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yeah I used to have 3 of these, two green and a red. They're fun small tubes. though I have some that are even smaller-only about the size of my finger...some of the smallest ever made. They're generally about a mW ish. The supply used on them is a bit mediocre so they tend to be a bit slow starting from a cold start, especially if they're fairly well used...but they're not bad after they warm up a bit usually. Has nothing to do with how long they sit. Hard seal HeNes don't really care how long they sit generally speaking if they were sealed properly. They shouldn't leak on any timescale that matters. I actually own an old one from the 60s. They're still a great laser even today.
 

icecruncher

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Ultimate Kaiser might back me up on this (unless I'm wrong) but if they are hard start and don't lase for a few seconds - sometimes its better to power them on for 5-10 seconds then turn them off, wait a few seconds, then back on.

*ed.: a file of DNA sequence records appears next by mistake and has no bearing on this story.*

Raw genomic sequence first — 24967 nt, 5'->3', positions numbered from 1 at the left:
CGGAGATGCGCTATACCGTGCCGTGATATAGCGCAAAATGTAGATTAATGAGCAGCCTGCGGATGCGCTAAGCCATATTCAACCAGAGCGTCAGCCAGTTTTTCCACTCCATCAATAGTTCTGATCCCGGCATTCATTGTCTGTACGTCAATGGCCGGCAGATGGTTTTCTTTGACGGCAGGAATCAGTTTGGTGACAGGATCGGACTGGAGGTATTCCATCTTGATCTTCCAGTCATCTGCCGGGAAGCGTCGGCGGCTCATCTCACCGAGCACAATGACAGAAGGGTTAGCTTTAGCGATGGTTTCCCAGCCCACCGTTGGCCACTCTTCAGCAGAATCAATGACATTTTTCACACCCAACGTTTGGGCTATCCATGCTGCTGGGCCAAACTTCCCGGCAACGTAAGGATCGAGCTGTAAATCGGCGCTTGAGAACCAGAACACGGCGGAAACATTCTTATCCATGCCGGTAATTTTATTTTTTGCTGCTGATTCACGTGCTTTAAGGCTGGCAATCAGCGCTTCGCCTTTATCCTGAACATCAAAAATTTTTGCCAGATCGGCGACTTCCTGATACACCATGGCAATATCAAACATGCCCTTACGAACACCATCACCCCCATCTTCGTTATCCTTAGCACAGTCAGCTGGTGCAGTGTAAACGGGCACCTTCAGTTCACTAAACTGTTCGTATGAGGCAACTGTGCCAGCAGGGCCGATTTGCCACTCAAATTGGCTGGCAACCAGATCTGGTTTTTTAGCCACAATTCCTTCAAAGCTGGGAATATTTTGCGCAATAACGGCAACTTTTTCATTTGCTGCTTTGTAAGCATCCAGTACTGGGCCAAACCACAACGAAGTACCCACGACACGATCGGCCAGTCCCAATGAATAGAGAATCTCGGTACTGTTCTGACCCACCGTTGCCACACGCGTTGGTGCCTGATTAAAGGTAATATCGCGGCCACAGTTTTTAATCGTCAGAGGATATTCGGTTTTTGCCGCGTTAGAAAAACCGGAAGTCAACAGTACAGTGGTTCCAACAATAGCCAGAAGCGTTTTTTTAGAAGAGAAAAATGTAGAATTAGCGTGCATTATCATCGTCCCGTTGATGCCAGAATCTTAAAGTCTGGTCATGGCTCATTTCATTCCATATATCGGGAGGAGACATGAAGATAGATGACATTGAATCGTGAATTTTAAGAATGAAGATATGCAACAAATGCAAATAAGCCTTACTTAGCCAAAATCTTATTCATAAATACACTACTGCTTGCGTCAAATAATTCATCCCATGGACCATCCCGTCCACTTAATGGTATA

Sam said it puts less stress on it (not sure if he was talking PS or tube) but thats what I do with a couple of mine that are finicky.
 

ultimatekaiser

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Yeah generally as the tube starts to age they can get to be slow to start, especially as the gas pressure goes down. (Or if they're cold or very very old) Starting is stressful on the power supply, and a healthy tube should come right on immediately in most cases...but if you turn it on and it doesn't come on within maybe 10 or 20 secs, it's usually best to turn it off for a few to let it rest then try again. Leaving it on hoping it will start in vain will just destroy the starter.
 
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bluestars

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After mine has warmed up, it will power on almost immediately. When it has not been used overnight, though, it will take a few seconds to lase. I just tried it and counted almost exactly 10 seconds from power up to beam. I'll keep that in mind if it ever goes beyond 10-15 seconds!
 

ultimatekaiser

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Yeah, all of the ones that I had were a little slow to start too. It's not that unusual. The red one is a cute little tube.